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The summary below was written by the Congressional Research Service, which is a nonpartisan division of the Library of Congress, and was published on Sep 15, 2011.
Pharmaceutical Stewardship Act of 2011 - Establishes the National Pharmaceutical Stewardship Organization as a nonprofit private corporation whose board of directors shall be appointed by the Administrator of the Environmental Protection Agency (EPA). Requires the Organization to begin implementation of a certified national pharmaceutical stewardship program within two years.
Requires each manufacturer and brand owner of a drug marketed in the United States to participate in such program or another certified national pharmaceutical stewardship program.
Establishes requirements for program certification, including requirements to: (1) provide a system to facilitate the collection and disposal of any drug that is a household waste, as defined under the Resource Conservation and Recovery Act, that is delivered to the program by an individual in the United States; and (2) collect and dispose of drugs in a manner that is safe and secure, that results in incineration of the drug in accordance with the hazardous waste incineration requirements under the Solid Waste Disposal Act, that protects patient information, and that is accessible and, in the case of a controlled substance, consistent with the Controlled Substances Act. Prohibits programs from imposing fees on individuals for delivery or disposal of a drug.
Establishes a program certification process, including requiring the Administrator to consult with the Administrator of the Drug Enforcement Agency (DEA) on the adequacy of the proposed program's security measures for collection, transportation, and disposal of drugs, disposal systems, and mechanisms for secure tracking and handling. Authorizes the Administrator to suspend certification of a program if necessary to protect the public from imminent danger.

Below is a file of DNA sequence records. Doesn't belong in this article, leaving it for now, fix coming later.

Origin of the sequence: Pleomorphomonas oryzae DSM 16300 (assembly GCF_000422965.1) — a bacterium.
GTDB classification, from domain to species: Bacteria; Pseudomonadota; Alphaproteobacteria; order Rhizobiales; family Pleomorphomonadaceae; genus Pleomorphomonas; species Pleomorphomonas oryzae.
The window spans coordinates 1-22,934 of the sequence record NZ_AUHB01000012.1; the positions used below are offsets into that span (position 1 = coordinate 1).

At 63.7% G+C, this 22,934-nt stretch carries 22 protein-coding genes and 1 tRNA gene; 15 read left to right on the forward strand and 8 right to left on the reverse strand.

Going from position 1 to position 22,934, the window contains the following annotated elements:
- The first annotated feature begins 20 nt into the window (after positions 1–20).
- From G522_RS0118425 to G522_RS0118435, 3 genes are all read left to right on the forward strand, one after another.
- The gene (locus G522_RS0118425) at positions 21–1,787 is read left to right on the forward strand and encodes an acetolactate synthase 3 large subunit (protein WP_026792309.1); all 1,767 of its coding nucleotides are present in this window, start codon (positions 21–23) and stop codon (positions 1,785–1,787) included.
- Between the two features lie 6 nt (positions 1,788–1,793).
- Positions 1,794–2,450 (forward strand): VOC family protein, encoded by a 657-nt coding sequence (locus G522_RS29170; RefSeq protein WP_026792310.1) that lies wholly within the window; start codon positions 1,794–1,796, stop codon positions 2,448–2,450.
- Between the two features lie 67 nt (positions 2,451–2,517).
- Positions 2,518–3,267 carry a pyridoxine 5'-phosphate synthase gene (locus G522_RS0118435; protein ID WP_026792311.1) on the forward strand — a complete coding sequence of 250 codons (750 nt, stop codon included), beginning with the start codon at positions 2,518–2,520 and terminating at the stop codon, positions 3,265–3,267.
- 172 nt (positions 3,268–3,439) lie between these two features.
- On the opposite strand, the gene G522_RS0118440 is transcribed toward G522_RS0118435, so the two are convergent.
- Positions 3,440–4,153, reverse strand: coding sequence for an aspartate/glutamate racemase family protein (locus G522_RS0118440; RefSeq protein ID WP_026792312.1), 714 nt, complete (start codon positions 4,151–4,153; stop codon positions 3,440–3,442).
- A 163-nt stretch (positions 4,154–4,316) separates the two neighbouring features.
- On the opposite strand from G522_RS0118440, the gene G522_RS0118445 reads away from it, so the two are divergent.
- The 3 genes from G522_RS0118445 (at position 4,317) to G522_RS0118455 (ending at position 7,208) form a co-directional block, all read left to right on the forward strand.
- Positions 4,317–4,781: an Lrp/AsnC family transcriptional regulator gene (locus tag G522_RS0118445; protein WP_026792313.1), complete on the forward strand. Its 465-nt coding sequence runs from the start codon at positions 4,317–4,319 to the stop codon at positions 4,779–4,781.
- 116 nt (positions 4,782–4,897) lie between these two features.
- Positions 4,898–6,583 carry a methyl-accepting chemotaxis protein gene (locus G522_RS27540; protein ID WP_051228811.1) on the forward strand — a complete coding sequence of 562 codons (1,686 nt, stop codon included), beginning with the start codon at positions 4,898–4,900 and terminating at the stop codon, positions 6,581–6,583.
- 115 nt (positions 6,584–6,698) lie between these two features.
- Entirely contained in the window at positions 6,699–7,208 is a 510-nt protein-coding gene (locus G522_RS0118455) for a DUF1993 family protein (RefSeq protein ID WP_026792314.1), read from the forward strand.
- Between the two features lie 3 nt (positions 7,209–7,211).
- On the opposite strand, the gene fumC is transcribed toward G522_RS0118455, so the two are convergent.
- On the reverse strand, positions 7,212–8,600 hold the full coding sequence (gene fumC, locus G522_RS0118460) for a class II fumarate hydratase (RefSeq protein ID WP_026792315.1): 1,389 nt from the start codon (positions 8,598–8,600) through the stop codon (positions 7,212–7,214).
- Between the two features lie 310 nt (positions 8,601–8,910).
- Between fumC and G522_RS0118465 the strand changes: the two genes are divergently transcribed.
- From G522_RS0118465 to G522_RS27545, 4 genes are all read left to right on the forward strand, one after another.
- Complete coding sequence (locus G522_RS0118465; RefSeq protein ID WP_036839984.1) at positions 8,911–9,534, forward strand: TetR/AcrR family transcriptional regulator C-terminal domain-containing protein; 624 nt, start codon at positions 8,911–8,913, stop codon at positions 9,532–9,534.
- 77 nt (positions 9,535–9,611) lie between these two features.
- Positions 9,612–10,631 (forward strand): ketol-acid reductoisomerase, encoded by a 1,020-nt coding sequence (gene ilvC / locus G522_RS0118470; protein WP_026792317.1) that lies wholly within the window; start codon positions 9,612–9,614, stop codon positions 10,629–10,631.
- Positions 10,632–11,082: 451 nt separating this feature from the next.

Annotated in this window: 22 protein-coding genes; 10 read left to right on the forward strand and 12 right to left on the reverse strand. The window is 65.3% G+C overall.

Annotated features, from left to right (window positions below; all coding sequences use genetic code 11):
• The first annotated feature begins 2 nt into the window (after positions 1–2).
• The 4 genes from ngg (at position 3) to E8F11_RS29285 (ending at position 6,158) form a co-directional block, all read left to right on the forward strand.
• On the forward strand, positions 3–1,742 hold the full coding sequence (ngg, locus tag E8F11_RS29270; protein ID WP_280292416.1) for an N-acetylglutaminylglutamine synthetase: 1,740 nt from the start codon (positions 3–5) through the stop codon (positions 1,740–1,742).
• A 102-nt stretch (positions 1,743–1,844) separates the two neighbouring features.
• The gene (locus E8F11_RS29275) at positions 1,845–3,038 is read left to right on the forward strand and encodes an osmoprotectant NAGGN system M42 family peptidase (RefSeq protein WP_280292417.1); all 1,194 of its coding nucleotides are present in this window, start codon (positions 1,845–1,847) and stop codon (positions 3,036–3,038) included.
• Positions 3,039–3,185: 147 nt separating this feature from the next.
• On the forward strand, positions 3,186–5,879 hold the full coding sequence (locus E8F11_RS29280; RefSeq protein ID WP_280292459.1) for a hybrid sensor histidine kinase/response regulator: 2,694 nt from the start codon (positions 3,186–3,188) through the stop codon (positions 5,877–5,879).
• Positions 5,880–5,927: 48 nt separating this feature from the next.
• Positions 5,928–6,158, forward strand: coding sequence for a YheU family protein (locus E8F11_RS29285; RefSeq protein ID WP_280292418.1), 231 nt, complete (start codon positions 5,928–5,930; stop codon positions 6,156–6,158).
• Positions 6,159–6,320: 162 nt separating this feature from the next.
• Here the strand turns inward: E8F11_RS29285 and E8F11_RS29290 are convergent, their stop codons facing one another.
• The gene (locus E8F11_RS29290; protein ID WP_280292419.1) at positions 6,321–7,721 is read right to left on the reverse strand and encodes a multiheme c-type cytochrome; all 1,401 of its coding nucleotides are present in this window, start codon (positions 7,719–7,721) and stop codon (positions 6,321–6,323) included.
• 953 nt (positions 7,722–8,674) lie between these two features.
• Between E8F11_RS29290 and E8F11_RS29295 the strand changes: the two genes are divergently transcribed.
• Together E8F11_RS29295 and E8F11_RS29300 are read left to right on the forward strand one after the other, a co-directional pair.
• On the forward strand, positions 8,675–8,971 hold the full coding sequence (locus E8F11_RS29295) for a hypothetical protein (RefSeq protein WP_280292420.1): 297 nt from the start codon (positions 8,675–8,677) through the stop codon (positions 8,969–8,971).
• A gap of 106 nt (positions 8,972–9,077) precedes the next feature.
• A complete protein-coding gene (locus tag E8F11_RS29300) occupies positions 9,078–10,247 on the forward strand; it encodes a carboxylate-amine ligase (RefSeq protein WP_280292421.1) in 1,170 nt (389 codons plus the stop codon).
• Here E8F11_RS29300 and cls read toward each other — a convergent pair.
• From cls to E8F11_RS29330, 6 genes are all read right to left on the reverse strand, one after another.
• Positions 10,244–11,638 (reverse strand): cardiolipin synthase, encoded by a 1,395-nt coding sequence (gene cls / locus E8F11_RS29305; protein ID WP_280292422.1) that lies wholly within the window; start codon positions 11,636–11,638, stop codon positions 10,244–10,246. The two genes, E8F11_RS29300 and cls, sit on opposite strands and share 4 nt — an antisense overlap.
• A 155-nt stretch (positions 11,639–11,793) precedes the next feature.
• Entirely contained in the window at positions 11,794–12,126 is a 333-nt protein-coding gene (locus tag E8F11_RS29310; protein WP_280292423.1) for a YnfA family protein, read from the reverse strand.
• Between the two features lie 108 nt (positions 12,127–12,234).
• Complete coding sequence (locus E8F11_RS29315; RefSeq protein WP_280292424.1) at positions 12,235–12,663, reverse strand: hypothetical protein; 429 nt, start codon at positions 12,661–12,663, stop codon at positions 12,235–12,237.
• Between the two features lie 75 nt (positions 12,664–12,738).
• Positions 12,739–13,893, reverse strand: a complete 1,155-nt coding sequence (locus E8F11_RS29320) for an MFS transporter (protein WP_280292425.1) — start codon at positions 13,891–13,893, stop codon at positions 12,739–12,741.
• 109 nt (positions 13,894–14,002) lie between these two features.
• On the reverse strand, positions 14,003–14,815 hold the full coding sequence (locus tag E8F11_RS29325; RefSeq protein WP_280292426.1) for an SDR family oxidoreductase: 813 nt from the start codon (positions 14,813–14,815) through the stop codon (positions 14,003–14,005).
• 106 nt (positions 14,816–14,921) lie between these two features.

Requires the Director of National Drug Control Policy to establish a campaign to increase public awareness of how drugs may be lawfully disposed consistent with public safety, public health, and environmental protection.
Requires the Administrator to establish an interagency commission, to be known as the Commission on Drug Disposal and its Public Safety, Public Health, and Environmental Impacts, to develop a strategy to: (1) prevent the entry of drugs into the nation's water supply and environment consistent with current public safety standards, and (2) protect public health and promote public safety by reducing diversion and the risk of abuse and accidental overdose.
Requires the Comptroller General (GAO) to report on drugs and drug byproducts in surface water and groundwater in the United States within a year.